Last updated: 
23 March 2016

Please note, IP registration and protection are complex, especially in an international context. It is recommended that you seek advice from an IP professional.



The EU, with 28 member states, is the world’s largest trading bloc.  As a single market, the EU is the world’s largest economy and is one of Australia's largest trading partners. Two-way merchandise and services trade was valued at A$83.5 billion in 2014. The EU has the power to legislate for member states on IP matters, though member states may implement certain IP arrangements differently at the national level. Therefore, it is important to understand the specific IP environment of each relevant member state.


IP protection in the EU

The EU has set up purpose-built bodies for the registration and administration of certain unitary IP rights that are effective in all member states of the EU. For example, owners of trade marks, designs and plant varieties rights can register a single right which has effect across the EU. Patent owners can use the centralised European Patent Office (EPO) to file a patent application, resulting in a bundle of national patents. Geographical indications can also be obtained with effect across all 28 member states.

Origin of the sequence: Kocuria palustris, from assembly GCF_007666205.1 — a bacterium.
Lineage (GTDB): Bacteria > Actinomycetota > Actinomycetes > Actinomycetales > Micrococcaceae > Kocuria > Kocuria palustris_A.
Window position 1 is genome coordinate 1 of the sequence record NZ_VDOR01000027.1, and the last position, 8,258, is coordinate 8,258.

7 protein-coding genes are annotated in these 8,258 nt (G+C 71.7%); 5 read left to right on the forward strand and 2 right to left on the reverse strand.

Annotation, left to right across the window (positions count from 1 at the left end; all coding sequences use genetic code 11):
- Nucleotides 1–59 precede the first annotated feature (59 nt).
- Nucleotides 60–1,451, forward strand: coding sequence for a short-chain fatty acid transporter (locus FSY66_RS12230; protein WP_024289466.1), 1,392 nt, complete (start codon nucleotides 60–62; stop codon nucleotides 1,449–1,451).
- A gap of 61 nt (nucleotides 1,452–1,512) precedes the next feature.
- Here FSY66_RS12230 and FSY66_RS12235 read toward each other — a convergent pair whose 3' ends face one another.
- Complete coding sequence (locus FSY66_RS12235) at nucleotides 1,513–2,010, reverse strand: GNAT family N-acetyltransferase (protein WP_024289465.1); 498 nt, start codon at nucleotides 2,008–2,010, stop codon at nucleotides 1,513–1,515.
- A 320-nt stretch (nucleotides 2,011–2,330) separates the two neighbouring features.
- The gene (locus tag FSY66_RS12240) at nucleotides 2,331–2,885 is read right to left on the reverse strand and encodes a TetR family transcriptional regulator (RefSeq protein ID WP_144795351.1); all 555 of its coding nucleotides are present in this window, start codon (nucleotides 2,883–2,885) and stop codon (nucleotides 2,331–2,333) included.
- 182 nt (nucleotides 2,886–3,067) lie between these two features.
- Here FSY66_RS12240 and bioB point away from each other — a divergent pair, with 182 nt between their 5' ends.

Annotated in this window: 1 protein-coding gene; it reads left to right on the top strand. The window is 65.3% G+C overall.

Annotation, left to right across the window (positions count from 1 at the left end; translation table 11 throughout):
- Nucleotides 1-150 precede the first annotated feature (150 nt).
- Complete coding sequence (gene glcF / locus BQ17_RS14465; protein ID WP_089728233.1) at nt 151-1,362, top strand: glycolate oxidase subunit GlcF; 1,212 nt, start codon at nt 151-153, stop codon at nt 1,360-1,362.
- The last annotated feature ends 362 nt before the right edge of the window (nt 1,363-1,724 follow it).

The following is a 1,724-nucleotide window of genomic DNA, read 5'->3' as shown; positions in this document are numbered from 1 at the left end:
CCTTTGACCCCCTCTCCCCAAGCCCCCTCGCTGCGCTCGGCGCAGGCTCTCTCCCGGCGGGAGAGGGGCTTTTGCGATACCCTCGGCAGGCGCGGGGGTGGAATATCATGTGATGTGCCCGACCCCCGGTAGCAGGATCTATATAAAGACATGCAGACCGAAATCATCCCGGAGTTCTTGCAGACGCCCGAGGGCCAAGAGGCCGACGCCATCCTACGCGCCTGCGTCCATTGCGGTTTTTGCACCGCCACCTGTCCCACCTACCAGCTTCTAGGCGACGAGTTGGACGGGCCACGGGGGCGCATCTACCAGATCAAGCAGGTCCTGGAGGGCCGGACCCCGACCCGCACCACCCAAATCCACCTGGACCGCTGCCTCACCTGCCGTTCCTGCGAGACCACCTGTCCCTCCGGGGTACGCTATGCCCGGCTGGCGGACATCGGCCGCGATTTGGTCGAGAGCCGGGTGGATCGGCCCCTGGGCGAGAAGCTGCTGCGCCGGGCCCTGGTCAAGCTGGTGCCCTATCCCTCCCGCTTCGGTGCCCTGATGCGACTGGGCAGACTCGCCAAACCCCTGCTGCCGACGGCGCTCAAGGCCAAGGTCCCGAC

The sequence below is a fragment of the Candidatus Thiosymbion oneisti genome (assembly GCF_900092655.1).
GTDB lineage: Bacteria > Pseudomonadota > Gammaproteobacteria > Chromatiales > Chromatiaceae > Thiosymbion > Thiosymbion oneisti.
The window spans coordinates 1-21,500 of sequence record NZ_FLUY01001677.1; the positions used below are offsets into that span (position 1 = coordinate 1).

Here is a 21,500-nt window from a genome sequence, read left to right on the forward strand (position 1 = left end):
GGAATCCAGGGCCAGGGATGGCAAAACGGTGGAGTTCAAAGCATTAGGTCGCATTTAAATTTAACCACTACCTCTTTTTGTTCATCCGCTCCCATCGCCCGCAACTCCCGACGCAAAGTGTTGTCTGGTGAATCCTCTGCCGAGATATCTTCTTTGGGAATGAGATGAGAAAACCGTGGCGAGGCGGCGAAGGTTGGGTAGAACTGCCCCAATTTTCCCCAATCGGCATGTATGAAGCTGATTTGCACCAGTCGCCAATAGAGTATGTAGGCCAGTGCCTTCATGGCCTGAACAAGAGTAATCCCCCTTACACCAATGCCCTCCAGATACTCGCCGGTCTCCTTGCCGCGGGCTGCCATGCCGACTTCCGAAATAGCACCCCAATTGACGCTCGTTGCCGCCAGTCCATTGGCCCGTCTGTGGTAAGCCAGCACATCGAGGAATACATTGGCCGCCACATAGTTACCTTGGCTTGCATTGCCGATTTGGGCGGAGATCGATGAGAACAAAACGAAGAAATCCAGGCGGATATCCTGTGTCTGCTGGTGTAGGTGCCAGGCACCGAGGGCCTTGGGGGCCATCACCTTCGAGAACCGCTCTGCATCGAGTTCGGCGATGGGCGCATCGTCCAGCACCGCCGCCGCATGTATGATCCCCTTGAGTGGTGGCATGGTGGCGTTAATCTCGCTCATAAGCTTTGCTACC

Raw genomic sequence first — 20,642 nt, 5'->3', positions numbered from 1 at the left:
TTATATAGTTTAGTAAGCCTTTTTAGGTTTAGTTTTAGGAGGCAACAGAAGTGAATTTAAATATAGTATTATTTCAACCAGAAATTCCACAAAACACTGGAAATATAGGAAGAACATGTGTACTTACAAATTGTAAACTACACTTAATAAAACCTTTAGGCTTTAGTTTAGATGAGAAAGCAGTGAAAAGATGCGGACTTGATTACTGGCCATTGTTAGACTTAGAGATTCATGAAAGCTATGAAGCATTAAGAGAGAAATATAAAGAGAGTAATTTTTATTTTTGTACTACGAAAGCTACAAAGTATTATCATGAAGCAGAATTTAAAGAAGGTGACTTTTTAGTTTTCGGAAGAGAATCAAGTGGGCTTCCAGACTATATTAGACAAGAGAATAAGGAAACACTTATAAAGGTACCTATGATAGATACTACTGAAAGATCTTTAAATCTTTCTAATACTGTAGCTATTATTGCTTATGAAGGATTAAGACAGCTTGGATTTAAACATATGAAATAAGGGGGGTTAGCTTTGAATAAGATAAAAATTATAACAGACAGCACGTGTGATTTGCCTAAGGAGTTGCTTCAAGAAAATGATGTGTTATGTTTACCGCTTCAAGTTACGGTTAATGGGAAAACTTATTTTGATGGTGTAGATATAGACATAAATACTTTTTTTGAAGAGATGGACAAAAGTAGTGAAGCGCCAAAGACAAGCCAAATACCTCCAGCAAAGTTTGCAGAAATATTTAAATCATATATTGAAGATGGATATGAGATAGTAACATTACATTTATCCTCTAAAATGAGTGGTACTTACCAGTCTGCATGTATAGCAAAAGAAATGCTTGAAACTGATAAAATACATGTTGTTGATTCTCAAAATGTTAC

The IP system in the EU is sophisticated and can be both complex and expensive given the number of different national and EU-wide rights available. Fees to file applications for IP rights can be significantly more expensive than that incurred in Australia.

The EU also provides for the protection of certain kinds of geographical indications (GIs), currently limited to GIs for agricultural products and foodstuffs, wines, spirits and aromatised wines.

Currently, the UK remains an EU member state.

An address for service in the EU and a local agent or attorney may be required when seeking IP registration in the EU.


Trade marks

  • Trade mark rights are territorial and only valid in the territory or region for which they are granted.
  • Due to the number of countries comprising the EU, there are several options for trade mark applicants. There are pros, cons and relevant considerations for each. It is important to consider which option is best for your situation and an IP professional may be able to better navigate these issues. Trade mark applications may be submitted by:
    • National route - Applications can be made directly with the national trade mark office of an EU member state, such as the German or French IP Office. A national trade mark can generally only be enforced in the country in which it is granted.